5. If the assessee has invested that sale proceeds in a house, which is being constructed by the third party for her, in our considered view, entitles the assessee for the benefit or the exemption under s. 54(1). If the benefit is not given to the assessee, though she was invested the sale proceeds in the house which is being constructed for her, that view may not be in conformity with object behind the provision. The purpose behind this exemption is that when assessee sells her residential house and if she purchased any new house or acquired the new house from that sale proceeds, the assessee is exempted from the capital gain tax.
  6. In J.H. Gotla (supra), their Lordship at p. 339 has observed as under :

“Where the plain literal interpretation of a statutory provision produces a manifestly unjust result which could never have been intended by the legislature, the Court might modify the language used by the legislature so as to achieve the intention of the legislature and produce a rational construction. The task of interpretation of a statutory provision is used. It is necessary to remember that language is at best an imperfect instrument for the expression of human intention. It is well to remember the warning administered by Judge learned Hand that one should not make a fortress out of the dictionary but remember that statutes always have some purpose or object to accomplish and sympathetic and imaginative discovery is the surest guide to their meaning.”

Keeping in view of the above observations of the apex Court, where the plain literal expression of the statutory provisions produces manifestly unjust result, which could never have been intended by the legislature, the Court can modify the language to achieve the intention of the legislature and produce a rational construction.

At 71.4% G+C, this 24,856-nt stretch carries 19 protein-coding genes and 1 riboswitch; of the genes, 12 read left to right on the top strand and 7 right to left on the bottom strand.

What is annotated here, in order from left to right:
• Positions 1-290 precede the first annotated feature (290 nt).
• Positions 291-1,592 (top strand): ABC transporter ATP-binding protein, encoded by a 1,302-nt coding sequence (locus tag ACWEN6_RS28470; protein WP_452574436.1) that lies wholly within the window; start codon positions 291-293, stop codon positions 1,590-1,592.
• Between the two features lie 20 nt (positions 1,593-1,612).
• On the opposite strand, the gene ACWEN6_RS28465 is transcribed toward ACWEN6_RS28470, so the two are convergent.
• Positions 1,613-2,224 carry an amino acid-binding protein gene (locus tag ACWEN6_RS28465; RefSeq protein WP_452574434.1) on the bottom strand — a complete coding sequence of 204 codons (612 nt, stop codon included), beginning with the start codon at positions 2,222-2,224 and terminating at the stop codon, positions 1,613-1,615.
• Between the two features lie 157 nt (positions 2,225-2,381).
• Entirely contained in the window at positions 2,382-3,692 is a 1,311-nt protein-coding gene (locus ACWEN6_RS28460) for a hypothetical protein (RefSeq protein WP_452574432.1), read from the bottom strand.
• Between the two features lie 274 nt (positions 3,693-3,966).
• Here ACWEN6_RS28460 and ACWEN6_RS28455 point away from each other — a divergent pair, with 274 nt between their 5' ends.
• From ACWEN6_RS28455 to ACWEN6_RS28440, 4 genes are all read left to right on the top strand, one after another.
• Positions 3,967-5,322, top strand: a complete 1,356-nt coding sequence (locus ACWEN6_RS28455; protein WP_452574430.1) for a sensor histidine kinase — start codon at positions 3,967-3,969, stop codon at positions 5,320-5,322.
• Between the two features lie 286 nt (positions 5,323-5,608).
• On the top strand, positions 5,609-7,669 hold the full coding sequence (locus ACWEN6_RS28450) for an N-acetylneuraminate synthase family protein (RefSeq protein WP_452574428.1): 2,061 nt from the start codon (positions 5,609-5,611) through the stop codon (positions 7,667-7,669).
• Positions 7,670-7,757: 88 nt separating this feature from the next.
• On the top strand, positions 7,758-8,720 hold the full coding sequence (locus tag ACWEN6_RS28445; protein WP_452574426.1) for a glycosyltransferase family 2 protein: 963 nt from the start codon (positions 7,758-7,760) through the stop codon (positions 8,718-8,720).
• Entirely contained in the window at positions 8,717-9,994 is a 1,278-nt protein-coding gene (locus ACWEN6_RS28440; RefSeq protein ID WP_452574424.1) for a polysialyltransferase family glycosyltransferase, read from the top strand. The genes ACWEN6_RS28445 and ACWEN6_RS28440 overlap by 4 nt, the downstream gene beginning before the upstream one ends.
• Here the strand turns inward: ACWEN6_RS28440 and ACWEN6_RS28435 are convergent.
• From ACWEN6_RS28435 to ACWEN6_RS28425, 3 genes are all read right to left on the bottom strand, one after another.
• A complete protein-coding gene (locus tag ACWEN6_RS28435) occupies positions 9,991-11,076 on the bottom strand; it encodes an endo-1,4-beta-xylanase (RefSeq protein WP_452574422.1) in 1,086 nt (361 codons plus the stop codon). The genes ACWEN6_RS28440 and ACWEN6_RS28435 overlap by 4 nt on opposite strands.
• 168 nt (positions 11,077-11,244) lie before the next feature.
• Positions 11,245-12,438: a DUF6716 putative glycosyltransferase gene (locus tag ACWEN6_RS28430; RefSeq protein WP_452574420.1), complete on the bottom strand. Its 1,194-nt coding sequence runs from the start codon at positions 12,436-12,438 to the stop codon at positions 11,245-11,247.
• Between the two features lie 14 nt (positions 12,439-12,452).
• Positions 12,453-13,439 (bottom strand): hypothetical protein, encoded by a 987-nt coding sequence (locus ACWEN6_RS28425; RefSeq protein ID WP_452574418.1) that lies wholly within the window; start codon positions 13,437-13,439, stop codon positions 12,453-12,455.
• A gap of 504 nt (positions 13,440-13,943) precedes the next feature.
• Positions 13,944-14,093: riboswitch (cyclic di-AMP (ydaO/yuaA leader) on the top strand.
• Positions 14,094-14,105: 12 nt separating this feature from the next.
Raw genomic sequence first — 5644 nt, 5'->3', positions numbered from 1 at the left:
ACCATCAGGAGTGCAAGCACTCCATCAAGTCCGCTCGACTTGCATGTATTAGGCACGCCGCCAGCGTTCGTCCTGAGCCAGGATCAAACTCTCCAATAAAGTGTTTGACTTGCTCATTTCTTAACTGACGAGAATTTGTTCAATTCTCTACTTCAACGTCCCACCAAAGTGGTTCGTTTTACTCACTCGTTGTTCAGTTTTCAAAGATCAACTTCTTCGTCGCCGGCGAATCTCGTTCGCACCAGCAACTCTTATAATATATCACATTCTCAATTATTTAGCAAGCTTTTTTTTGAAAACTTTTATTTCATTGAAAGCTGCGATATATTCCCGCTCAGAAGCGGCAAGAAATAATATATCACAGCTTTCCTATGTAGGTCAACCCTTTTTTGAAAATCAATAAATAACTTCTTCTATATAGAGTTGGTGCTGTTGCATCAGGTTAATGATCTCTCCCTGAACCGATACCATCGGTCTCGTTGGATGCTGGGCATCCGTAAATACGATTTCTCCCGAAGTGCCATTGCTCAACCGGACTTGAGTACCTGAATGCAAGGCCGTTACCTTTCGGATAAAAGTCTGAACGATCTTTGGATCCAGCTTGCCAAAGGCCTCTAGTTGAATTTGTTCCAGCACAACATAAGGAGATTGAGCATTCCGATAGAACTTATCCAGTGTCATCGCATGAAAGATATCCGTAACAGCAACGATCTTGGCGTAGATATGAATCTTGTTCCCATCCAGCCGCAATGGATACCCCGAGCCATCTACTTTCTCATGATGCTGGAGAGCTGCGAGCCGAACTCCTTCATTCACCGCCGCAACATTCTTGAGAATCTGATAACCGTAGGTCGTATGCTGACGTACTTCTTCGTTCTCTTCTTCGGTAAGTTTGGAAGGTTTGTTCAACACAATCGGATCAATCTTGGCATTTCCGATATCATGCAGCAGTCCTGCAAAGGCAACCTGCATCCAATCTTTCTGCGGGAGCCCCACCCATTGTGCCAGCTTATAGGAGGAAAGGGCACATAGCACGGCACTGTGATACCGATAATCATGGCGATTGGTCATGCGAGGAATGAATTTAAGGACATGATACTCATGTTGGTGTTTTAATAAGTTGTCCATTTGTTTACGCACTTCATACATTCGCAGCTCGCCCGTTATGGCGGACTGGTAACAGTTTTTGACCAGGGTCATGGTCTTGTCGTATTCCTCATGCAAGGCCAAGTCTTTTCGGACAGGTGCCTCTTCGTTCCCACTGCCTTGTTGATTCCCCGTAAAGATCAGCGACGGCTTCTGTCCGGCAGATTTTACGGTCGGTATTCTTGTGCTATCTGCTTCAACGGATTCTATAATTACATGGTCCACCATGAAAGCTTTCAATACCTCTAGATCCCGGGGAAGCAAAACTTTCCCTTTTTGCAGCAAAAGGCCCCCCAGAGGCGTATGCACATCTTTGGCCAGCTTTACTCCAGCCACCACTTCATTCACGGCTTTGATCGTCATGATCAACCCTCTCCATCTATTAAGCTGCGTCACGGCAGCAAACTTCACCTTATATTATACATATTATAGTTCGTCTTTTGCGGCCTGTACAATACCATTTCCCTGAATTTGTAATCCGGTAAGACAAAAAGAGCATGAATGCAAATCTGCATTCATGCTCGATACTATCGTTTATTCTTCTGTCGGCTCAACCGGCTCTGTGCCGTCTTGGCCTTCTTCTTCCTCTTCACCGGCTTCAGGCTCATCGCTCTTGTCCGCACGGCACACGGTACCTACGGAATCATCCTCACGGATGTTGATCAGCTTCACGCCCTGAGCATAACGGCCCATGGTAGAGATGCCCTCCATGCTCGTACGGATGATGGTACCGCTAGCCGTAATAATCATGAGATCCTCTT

1. The purpose behind the exemption under s. 54(1) is that if any assessee sells his residential house and purchases a new house against those sale considerations that capital gain tax arising out of the sale of the earlier house should not be taxed. Whether assessee himself constructs the house or he gets it constructed by a contractor or 3rd party that does not make any difference. The basic requirement for purpose of relief under s. 54(1), assessee should invest the sale proceeds in the construction of residential house, which has been constructed for assessee. Keeping in view of the above observations and reasons given by the Tribunal, no case is made out for interference.

In the result, we answer the question in affirmative, i.e., in favour of the assessee and against the Revenue.

The application in thus disposed of.